Posted by: Sasirekha R
EA, Enterprise Architecture, Governance, Modeling
Architecture Modeling tools to ensure Enterprise Architecture Governance
Enterprise architecture (EA) has become essential to make efficient use of technology and address the business needs and maintain the competitive advantage. The expectations from EA include technology / tools rationalization, support business strategy, increasingly agile and flexible IT, improved interoperability and reduced TCO.
EA governance refers to the framework that ensures the integrity and effectiveness of the organization’s architectures. The framework broadly covers the governance activities of Adoption, Compliance, Dispensation and Retirement. Establishing the framework typically involves:
- establishing processes to support management of architectural activities
- implementing a system to ensure to ensure compliance with internal and external standards and regulatory obligations
- Capturing and managing all relevant architectural artefacts – architectural models (architecture continuum), approved product and technology set (solutions continuum) and architecture contracts
EA of an organization can begin using a wide-range of tools:
1. Office Automation tools like MS-Office
2. Diagramming tools like Visio
3. Knowledge Management tools like Lotus Notes
4. Comprehensive Architecture modeling tools.
With the growing pace of EA adoption and the increasing number of technology alternatives, enterprise architecture governance is becoming more and more complex. It is becoming mandatory that all technology investments are mapped to business processes and requirements justifying the appropriateness of the same. With this focus shift to a holistic approach to EA, use of Architecture modeling tools become a necessity.
Compared to other options like diagramming tools, comprehensive “Architecture modeling tools” provide functions for Analysis and optimization of business activities, processes, information, application as well as technology. Consolidating the business artifacts to a single standardized repository is expected to provide leaping benefits.
Various EA tools are available in the market that support modeling, storing, sharing and managing EA. Two major categories of EA tools exist:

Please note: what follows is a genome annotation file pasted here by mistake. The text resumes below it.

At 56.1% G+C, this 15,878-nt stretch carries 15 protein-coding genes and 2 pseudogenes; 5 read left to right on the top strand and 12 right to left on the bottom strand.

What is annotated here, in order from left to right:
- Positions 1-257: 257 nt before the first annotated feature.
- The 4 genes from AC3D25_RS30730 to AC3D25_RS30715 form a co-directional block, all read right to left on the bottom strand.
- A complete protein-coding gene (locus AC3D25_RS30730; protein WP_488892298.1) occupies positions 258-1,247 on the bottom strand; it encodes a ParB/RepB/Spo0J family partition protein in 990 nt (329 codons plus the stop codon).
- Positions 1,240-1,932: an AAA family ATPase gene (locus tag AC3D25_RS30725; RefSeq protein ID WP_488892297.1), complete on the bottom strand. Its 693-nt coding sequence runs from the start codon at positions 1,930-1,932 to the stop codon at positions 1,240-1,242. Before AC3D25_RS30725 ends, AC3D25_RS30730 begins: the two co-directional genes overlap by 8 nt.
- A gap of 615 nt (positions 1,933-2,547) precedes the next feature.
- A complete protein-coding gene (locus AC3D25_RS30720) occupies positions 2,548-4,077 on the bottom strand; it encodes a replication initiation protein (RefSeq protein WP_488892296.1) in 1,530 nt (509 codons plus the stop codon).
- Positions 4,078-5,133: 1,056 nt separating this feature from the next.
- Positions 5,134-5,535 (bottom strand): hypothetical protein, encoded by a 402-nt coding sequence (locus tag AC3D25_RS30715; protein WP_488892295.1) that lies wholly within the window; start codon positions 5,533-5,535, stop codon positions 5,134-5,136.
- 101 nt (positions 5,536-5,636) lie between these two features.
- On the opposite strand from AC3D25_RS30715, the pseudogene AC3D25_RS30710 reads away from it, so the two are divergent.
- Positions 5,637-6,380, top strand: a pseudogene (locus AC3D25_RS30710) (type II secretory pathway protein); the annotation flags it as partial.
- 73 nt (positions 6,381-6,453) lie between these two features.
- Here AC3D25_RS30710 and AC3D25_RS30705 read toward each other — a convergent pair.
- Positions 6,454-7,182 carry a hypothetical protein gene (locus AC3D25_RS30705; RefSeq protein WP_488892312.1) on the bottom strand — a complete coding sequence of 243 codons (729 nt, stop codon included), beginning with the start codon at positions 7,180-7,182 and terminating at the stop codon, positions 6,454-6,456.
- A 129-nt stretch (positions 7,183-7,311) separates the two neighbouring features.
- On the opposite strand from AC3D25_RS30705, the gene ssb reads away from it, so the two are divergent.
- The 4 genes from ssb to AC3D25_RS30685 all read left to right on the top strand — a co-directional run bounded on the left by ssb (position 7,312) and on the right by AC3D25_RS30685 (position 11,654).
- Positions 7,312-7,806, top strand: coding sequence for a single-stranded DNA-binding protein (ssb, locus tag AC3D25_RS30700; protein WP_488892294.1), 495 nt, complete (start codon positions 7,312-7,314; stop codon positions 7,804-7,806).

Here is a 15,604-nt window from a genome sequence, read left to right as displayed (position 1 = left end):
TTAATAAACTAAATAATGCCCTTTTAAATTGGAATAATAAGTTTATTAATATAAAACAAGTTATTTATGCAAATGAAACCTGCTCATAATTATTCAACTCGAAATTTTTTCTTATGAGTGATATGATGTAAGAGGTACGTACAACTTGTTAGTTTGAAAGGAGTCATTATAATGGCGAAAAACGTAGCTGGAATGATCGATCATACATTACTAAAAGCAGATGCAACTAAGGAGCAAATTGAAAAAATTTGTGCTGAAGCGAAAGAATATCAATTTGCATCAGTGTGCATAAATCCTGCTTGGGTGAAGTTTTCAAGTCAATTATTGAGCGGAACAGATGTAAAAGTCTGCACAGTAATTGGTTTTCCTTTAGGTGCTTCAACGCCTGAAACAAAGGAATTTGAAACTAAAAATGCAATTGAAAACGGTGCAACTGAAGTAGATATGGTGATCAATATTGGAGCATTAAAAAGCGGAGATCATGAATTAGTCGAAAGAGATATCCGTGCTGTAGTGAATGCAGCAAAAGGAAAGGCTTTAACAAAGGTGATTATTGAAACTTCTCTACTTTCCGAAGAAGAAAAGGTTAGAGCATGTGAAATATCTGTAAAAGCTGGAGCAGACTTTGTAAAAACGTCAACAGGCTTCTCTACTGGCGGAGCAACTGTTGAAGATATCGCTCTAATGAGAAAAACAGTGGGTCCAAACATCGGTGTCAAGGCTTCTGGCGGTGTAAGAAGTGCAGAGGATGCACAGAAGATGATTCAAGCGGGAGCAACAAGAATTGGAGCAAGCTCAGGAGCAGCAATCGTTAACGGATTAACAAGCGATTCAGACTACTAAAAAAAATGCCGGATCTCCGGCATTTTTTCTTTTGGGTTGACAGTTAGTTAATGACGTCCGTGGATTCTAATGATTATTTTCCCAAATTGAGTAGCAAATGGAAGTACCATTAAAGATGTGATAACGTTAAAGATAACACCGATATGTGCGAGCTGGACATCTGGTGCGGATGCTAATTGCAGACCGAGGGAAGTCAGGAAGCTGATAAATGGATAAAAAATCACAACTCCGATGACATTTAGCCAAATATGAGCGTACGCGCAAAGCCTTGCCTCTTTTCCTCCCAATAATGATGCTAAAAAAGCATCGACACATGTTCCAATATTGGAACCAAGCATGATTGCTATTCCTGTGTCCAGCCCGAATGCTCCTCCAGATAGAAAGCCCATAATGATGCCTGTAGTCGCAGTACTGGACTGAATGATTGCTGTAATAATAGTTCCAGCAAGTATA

- EA Repository Tools – EA bottom-up approach aimed at providing a enterprise global view based on business processing and development models already available – Simple repositories suffice as they just have to store models from different tools and provide a global view; Should support various format enabling exchange of information. EA Web Modeler, Rochade, Troux etc. fall under this category.
- EA Modeling Suite – EA top-down approach where the EA modeling is done at enterprise level from business, information, application, technology and infrastructure perspective. – Should be able to get UMLs, data models etc. and store in a common area in a standard format; Used for Storing, maintaining and managing EA models – to be used by architects, developers, project managers, CIO etc. System Architect, ARIS, Metis, Visible Advantage etc. fall under this category.
EA modeling suite provides the conceptual view of business and information flows, process and data models (as against just the physical and logical views provided by development tools that include modeling – e.g., Rational Rose, Visual .Net etc.). It has to be seen as business analyst tool – rather than development tool.
In addition to the standard characteristics of the tool, the following are the factors to be considered for tool selection:
- Available platforms
- Graphical user interface to model business activity, information, data structures, applications that support business processes
- Multi-user support
- Interoperability between EA modeling suite and Development tool suite is essential to enable seamless integration. Should have import/export capability
- Support for the chosen Enterprise Architecture Frameworks like Zachman, TOGAF, DoDAF etc.
- Support for required modeling methods – IDEF, Class models, data models, Information models etc.
- Ease of use
- Vendor support
- Cost – initial and maintenance and licensing modes
- Traceability to requirements and other architecture artifacts
- Configuration Management support
At times, organizations do have some of these high end tools (like ARIS) in place, but limit to their usage to just store models. Before making any purchase decision, the possibility of exploiting the existing tools effectively should be explored.